For patients with relapsed or refractory (R/R) multiple myeloma (MM), a new treatment has just been recently FDA approved: belantamab mafodotin-blmf (BLENREP®, GlaxoSmithKline). In an interview with i3 Health, Hans C. Lee, MD, of The University of Texas MD Anderson Cancer Center, speaks about the significance of this approval and what the future may look like on treating these patients.
What are the most challenging aspects of treating patients with R/R MM?
Hans C. Lee, MD: While there have been significant advances in the treatment of myeloma in the last 10-15 years with improved survival of patients, myeloma is still largely considered incurable and a patient's myeloma will eventually become more resistant to available therapies. When myeloma becomes resistant to immunomodulatory drugs, proteasome inhibitors, and anti-CD38 monoclonal antibodies, otherwise known as "triple class refractory" myeloma, it becomes very challenging to treat with drugs that are both efficacious and well tolerated.
Can you comment on the significance of the approval of belantamab mafodotin-blmf for R/R MM?
Dr. Lee: The approval of belantamab mafodotin-blmf (belamaf) is very significant in that it is the first-in-class antibody-drug conjugate approved to treat myeloma, and from a broader standpoint, it is the first BCMA-targeted drug that has gained regulatory approval in myeloma. We have known for a while that BCMA is an important target in myeloma, and it is great that we now finally have a commercially-available drug to offer our patients with R/R myeloma that goes after this new target in triple-class refractory myeloma. While there are cellular therapeutic approaches targeting BCMA in development, belamaf also has the advantage of being "off-the-shelf" and available for immediate dosing in an outpatient setting.
What are the unmet needs that still exist in this patient population?
Dr. Lee: Still two thirds of patients won't respond to belamaf therapy for the FDA-approved indication based on the DREAMM-2 study data, and we need to continue to identify new targets and new therapeutic modalities to improve responses and response durability in triple-class refractory myeloma.
How do you see the treatment landscape evolving in the coming years?
Dr. Lee: Other immunotherapeutic approaches targeting BCMA and other cell surface proteins using chimeric antigen receptor (CAR) T-cells and bispecific T-cell engagers will hopefully soon gain regulatory approval in myeloma over the next 1-2 years. These will offer new and potentially even more effective options for patients with R/R myeloma. Moreover, as these new drugs get approved for R/R myeloma, the next step is to evaluate them in earlier lines of therapy and even at diagnosis to see if we can prolong remission times and even cure some patients.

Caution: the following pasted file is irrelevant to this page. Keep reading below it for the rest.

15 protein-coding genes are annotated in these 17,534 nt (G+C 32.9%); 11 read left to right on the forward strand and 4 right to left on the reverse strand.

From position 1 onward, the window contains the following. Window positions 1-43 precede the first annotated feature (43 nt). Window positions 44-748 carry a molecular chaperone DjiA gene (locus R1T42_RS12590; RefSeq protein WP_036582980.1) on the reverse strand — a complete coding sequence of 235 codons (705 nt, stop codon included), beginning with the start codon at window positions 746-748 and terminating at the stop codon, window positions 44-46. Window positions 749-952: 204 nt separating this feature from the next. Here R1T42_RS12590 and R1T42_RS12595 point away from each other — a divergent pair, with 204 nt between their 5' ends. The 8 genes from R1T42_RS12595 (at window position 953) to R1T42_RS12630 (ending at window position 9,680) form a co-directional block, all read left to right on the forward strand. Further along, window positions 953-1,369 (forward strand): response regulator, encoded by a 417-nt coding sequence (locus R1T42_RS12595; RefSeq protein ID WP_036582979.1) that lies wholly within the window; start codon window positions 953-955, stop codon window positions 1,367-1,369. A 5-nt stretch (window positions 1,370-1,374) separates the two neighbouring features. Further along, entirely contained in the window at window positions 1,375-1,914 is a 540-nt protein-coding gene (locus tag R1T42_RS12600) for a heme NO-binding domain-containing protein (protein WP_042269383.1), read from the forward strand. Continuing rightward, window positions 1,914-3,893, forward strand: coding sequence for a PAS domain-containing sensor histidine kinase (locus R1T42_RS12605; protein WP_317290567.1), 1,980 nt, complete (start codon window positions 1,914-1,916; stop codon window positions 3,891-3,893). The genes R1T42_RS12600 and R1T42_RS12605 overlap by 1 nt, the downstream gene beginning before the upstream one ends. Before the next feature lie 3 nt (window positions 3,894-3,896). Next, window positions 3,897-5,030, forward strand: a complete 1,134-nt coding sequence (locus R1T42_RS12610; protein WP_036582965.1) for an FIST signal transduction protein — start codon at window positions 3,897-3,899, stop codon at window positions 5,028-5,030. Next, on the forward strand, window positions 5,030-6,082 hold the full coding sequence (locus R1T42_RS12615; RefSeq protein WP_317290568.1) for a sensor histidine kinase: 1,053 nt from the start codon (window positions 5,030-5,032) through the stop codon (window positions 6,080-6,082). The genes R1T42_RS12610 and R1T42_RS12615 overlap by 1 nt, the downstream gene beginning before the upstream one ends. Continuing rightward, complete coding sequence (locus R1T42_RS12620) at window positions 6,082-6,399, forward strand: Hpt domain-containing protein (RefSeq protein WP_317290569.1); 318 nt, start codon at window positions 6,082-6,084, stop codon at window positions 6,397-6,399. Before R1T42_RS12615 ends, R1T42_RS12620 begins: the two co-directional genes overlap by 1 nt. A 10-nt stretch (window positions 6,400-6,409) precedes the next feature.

Do you have any advice for community oncologists who treat this patient population?
Dr. Lee: For R/R myeloma, I would recommend enrolling patients into a clinical trial as a first option or referring patients to a myeloma center for evaluation of potential clinical trials if this is feasible for the patient. When using belamaf, it is generally a well-tolerated drug, but treating oncologists need to carefully monitor for potential ocular toxicity, which is a unique and common side effect observed in the clinical trials with belamaf. It is important for oncologists to work in close collaboration with eye care specialists (ophthalmologists or optometrists) to monitor for keratopathy and visual changes as part of the REMS program which is managed effectively by belamaf dose holds and dose reductions as needed based on ocular exam findings and symptoms.
About Dr. Lee
Hans C. Lee, MD, is an Assistant Professor in the Department of Lymphoma/Myeloma, Division of Cancer Medicine at The University of Texas MD Anderson Cancer Center in Houston, Texas. His research focuses on multiple myeloma clinical and translational research with an emphasis on early phase clinical trials and novel therapeutic approaches to high-risk multiple myeloma.
For More Information
Blenrep® (belantamab mafodotin-blmf) prescribing information (2020). GlaxoSmithKline. Available at: https://www.accessdata.fda.gov/drugsatfda_docs/label/2020/761158s000lbl.pdf
Clinicaltrials.gov (2020). A study to investigate the efficacy and safety of two doses of GSK2857916 in participants with multiple myeloma who have failed prior treatment with an anti-CD38 antibody. NLM Identifier: NCT03525678
Lonial S, Lee HC, Badros A, et al (2020). Belantamab mafodotin for relapsed or refractory multiple myeloma (DREAMM-2): a two-arm, randomized, open-label, phase 2 study. Lancet Oncol, 21(2):207-221. DOI:10.1016/S1470-2045(19)30788-0
Transcript edited for clarity. Any views expressed above are the speaker's own and do not necessarily reflect those of i3 Health.